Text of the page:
Using in situ electron diffraction techniques, we demonstrate that femtosecond optical excitation above a threshold fluence of the amorphous, as-deposited, phase change material Ge2Sb2Te5 creates large, 100 μm scale single crystals. This is 2 orders of magnitude larger than previously reported grains synthesized via photoexcitation. Transmission electron microscopy shows that these large crystals are dewetted regions with a face-centered cubic structure. Energy-dispersive X-ray spectroscopy indicates that the crystals have the same composition as the initial amorphous phase. We present a theoretical model which shows that this arises from a crossover from a nucleation-dominated crystallization regime to a growth-dominated crystallization regime, and we show that the measured grain size is consistent with Johnson-Mehl-Avrami-Kolmogorov (JMAK) crystallization theory for temperatures near the melting temperature. The ability to grow macroscopic single crystals from an amorphous material, and on arbitrary amorphous substrates, opens up a large area of potential applications, as well as new opportunities for tuning the nucleation, growth, and switching characteristics of phase-change materials.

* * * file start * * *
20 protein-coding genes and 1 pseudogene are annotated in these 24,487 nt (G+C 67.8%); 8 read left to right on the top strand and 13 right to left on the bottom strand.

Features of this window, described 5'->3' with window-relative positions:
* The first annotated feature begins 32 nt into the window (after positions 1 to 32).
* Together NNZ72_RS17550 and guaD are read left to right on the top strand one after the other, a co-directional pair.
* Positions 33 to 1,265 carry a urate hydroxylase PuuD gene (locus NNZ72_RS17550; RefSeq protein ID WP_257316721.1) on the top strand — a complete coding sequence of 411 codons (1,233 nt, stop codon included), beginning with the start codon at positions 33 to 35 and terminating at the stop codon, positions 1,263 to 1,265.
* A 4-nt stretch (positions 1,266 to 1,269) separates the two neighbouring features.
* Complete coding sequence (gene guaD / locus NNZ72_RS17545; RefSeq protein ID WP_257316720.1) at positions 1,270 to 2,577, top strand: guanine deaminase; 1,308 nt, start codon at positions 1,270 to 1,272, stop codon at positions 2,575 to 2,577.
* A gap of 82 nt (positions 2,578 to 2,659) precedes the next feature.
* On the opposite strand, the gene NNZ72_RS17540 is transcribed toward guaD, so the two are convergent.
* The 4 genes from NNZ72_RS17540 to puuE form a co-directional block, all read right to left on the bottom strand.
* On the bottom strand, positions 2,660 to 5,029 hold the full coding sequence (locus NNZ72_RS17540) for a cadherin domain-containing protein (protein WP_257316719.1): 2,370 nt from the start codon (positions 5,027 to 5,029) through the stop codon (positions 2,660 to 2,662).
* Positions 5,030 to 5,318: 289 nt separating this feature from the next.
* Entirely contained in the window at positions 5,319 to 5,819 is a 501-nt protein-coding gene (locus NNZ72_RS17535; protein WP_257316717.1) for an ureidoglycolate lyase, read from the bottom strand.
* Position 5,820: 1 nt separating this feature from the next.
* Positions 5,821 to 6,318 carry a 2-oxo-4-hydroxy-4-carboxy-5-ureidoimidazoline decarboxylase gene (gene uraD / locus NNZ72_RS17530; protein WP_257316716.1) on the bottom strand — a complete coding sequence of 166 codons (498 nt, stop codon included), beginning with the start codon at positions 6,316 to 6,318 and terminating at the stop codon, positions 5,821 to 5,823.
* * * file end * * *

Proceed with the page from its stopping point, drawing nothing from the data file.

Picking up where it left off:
All Science Journal Classification (ASJC) codes
- General Chemistry
- General Materials Science
- Condensed Matter Physics